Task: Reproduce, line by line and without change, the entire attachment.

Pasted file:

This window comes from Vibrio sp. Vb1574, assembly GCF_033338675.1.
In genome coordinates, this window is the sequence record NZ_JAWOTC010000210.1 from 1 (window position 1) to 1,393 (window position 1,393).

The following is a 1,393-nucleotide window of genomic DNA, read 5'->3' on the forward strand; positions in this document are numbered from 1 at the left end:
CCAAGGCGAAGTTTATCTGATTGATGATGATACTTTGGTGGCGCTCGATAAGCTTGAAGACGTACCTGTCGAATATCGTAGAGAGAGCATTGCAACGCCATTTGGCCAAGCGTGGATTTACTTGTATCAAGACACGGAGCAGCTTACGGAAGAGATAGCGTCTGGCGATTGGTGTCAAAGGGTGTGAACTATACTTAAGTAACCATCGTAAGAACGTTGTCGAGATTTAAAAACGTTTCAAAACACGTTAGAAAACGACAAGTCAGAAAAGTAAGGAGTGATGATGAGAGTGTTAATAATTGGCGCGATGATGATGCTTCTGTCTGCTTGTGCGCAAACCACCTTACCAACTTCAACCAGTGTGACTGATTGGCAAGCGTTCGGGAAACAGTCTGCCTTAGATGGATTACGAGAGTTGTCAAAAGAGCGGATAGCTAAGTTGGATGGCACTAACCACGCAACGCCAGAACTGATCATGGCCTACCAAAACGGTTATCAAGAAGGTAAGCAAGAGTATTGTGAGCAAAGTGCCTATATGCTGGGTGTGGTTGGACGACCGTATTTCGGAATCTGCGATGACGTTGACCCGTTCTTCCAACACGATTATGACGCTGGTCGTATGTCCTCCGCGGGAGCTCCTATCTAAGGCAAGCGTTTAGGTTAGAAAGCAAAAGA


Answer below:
This window comes from Vibrio sp. Vb1574, assembly GCF_033338675.1.
In genome coordinates, this window is the sequence record NZ_JAWOTC010000210.1 from 1 (window position 1) to 1,393 (window position 1,393).

The following is a 1,393-nucleotide window of genomic DNA, read 5'->3' on the forward strand; positions in this document are numbered from 1 at the left end:
CCAAGGCGAAGTTTATCTGATTGATGATGATACTTTGGTGGCGCTCGATAAGCTTGAAGACGTACCTGTCGAATATCGTAGAGAGAGCATTGCAACGCCATTTGGCCAAGCGTGGATTTACTTGTATCAAGACACGGAGCAGCTTACGGAAGAGATAGCGTCTGGCGATTGGTGTCAAAGGGTGTGAACTATACTTAAGTAACCATCGTAAGAACGTTGTCGAGATTTAAAAACGTTTCAAAACACGTTAGAAAACGACAAGTCAGAAAAGTAAGGAGTGATGATGAGAGTGTTAATAATTGGCGCGATGATGATGCTTCTGTCTGCTTGTGCGCAAACCACCTTACCAACTTCAACCAGTGTGACTGATTGGCAAGCGTTCGGGAAACAGTCTGCCTTAGATGGATTACGAGAGTTGTCAAAAGAGCGGATAGCTAAGTTGGATGGCACTAACCACGCAACGCCAGAACTGATCATGGCCTACCAAAACGGTTATCAAGAAGGTAAGCAAGAGTATTGTGAGCAAAGTGCCTATATGCTGGGTGTGGTTGGACGACCGTATTTCGGAATCTGCGATGACGTTGACCCGTTCTTCCAACACGATTATGACGCTGGTCGTATGTCCTCCGCGGGAGCTCCTATCTAAGGCAAGCGTTTAGGTTAGAAAGCAAAAGA